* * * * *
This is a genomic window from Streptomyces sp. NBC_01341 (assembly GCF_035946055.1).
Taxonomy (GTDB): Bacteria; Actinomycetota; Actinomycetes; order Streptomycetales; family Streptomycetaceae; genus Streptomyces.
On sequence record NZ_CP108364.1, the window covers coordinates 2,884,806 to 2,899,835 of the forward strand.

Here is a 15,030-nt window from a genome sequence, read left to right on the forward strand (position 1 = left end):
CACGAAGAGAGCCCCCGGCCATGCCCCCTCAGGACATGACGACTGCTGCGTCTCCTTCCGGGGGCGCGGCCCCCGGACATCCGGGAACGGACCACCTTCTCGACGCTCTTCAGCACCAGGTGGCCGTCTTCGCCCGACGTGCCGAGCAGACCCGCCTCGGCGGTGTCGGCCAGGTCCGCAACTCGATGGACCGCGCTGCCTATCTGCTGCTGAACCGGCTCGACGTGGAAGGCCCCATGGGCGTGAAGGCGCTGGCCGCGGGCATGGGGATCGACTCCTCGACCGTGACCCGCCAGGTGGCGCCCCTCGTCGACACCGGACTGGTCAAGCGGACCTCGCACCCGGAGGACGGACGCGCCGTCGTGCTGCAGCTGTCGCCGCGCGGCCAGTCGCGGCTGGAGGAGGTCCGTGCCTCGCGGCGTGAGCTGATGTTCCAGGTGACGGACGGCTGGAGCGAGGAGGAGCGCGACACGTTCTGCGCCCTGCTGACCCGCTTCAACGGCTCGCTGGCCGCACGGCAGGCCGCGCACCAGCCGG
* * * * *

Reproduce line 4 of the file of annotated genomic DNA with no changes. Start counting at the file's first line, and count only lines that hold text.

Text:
Here is a 15,030-nt window from a genome sequence, read left to right on the forward strand (position 1 = left end):